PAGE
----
And this is Albuquerque, where we are actually (un)occupy/occupy Albuquerque, even, because of issues around colonization--so add THAT to the complexity of it all.

      Since Saturday I have been following closely first the ousting of Portland, then the ousting of Oakland, and, just when I was about to go to bed Tuesday morning, the ousting of OccupyWallStreet from its/our home.

      And, yes, to some extent, FreedomPlaza aka ZuccotiPark is the home of us all.  I have felt almost a visceral wounding watching, even from way out here in Albuquerque, as I watched, via the amazing Ustream by Tim, the destruction of that encampment. That Occupation, that encampment was, I think, the physical heart of the Occupy Wall Street movement, the mothership, as it were.

      All along wondering, what is the reason for going through all this hassle to occupy a physical space, especially when it is on ambiguously controlled territory, in which to gather and speak?  What does it mean?  What does Occupy mean?

      Sam Seder (sp?) this morning on Majority Report (sorry I don't have the link)  was getting close.  He talked about how, if corporations have been supported in their claim of money as a vehicle of free speach, why aren't tents equally supported as a vehicle of free speech in this case? If money is considered a legitimate means of speaking, why aren't the tents that house the voices of the people?  It's a very provocative argument, well articulated by Sam.

      But your comment really describes even more succinctly the multifaceted significance of the Occupation.

      Your comment really articulates perfectly the meaning and importance of it.  This:

      OWS needs to be a constant reproach, a constant reminder of this festering cancer on the body politic. The authorities want to have business as usual but there needs to be ongoing refusal of business as usual.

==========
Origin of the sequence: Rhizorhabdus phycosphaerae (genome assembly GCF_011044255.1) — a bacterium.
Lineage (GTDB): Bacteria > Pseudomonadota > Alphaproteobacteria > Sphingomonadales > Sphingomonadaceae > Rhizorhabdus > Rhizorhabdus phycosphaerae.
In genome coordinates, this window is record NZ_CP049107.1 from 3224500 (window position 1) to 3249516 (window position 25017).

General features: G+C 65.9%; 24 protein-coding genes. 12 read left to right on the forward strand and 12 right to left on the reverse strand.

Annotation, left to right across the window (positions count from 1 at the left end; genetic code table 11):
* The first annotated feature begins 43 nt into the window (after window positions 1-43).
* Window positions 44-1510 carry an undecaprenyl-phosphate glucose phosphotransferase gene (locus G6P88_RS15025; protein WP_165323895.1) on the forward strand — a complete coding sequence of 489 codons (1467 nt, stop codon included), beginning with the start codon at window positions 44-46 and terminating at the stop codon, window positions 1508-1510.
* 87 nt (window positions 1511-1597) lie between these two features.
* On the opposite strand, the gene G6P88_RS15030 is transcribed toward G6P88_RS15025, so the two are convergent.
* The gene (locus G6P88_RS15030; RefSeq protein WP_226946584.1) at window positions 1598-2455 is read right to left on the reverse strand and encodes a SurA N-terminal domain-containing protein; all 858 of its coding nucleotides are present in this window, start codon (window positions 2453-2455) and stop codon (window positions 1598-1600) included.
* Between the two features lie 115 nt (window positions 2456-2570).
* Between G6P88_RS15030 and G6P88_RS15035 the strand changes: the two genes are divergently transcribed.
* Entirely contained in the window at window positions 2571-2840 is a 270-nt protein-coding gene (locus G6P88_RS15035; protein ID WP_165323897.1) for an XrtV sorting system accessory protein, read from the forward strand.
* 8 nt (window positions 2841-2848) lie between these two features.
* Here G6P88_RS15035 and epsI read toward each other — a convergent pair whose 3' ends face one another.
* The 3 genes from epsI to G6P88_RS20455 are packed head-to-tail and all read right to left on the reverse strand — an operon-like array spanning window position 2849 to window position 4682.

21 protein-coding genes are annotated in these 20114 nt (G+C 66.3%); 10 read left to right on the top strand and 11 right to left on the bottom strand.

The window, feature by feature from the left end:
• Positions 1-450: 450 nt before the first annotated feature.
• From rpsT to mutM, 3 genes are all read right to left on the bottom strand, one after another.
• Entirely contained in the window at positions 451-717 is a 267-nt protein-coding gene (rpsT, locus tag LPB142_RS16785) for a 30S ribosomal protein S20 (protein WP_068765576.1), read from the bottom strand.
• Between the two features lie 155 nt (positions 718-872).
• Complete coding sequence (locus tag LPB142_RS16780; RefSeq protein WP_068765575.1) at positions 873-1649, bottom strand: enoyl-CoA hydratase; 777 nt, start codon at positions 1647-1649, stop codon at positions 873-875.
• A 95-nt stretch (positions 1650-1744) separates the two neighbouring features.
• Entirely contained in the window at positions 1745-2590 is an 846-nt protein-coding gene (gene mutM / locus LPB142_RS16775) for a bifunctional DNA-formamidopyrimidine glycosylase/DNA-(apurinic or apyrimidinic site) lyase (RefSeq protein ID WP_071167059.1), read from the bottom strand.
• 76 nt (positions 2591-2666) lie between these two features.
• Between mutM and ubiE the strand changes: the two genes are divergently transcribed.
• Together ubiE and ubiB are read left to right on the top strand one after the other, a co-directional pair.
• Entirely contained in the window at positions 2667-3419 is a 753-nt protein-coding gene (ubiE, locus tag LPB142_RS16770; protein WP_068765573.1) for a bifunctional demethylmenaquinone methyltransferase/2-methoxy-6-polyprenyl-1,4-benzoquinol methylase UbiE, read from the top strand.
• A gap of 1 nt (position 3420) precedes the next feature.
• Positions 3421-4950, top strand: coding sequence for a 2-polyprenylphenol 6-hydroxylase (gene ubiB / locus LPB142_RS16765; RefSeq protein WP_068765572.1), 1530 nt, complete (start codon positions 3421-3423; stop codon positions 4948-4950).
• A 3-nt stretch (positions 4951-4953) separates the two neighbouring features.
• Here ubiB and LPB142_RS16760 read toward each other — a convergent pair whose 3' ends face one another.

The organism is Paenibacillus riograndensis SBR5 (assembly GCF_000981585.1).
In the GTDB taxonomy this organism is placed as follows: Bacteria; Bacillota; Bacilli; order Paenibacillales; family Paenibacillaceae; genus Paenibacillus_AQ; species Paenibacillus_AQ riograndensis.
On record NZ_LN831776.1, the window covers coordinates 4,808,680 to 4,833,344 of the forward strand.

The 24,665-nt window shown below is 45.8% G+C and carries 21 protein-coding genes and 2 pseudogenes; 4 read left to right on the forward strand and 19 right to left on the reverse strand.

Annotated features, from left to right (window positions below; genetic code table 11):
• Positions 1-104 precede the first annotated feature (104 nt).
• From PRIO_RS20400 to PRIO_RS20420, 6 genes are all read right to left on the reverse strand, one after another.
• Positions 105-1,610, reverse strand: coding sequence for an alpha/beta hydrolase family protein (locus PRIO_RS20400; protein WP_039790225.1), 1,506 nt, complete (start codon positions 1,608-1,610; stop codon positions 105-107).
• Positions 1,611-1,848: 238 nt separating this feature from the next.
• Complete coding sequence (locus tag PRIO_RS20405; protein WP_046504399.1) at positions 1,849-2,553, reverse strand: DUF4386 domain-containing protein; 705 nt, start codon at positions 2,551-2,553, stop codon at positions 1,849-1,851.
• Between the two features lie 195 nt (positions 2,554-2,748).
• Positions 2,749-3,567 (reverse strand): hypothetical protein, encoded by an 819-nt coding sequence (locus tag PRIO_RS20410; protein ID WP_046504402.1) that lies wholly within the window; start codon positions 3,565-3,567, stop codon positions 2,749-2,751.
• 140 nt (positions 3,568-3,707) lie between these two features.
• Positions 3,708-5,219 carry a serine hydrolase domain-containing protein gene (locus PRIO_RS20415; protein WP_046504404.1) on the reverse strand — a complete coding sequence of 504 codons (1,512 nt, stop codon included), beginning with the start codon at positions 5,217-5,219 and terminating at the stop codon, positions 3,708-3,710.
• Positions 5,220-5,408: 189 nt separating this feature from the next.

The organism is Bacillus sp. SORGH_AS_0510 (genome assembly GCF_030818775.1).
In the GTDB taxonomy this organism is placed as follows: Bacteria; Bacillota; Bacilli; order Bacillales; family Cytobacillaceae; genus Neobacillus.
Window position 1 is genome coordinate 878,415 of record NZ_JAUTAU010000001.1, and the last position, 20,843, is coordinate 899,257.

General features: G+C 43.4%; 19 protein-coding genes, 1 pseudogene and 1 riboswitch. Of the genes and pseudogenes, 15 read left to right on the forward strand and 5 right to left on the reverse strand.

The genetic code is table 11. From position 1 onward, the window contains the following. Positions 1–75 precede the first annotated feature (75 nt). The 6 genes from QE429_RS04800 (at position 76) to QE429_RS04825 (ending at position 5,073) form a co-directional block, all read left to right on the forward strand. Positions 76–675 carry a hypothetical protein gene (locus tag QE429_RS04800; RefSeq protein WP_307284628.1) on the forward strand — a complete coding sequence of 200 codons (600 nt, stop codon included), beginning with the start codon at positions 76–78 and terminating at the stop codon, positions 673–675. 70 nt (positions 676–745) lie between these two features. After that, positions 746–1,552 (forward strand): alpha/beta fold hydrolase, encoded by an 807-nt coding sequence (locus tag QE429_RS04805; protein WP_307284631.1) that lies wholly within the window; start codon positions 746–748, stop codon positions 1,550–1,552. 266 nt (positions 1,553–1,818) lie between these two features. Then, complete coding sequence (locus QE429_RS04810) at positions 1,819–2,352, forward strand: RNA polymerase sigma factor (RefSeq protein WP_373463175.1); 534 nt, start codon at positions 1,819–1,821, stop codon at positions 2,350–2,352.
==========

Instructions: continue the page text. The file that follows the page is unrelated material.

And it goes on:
Having a constant presence in "public space" is a way to force the 99% back into "political space."

      Your comment is worthy of a diary in itself.  But even if you don't do that, I have bookmarked your comment and will do a lot of thinking about it.  You are spot on!!

      Namaste!

    •  I meant to add this: (1+ / 0-)
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      Creosote

      From Grist:

      Locked out: Where is Occupy Wall Street without Zuccotti Park?
      BY SARAH GOODYEAR
      15 NOV 2011 7:14 P

      Watching the occupiers try to find their place today made me think of a huge flock of starlings startled from a tree, swirling around, coming together in small numbers before regrouping and resettling right back where they had begun.
      ...
      This somewhat bland and corporate space has taken on an emotional charge and significance for hundreds, if not thousands, of people. That is not going to dissipate immediately.
      ...
      The movement has always intended to reach beyond the boundaries of Zuccotti Park. As powerful and useful as that place has been, if the force behind OWS is as powerful as its organizers believe, it will soon spring up somewhere else.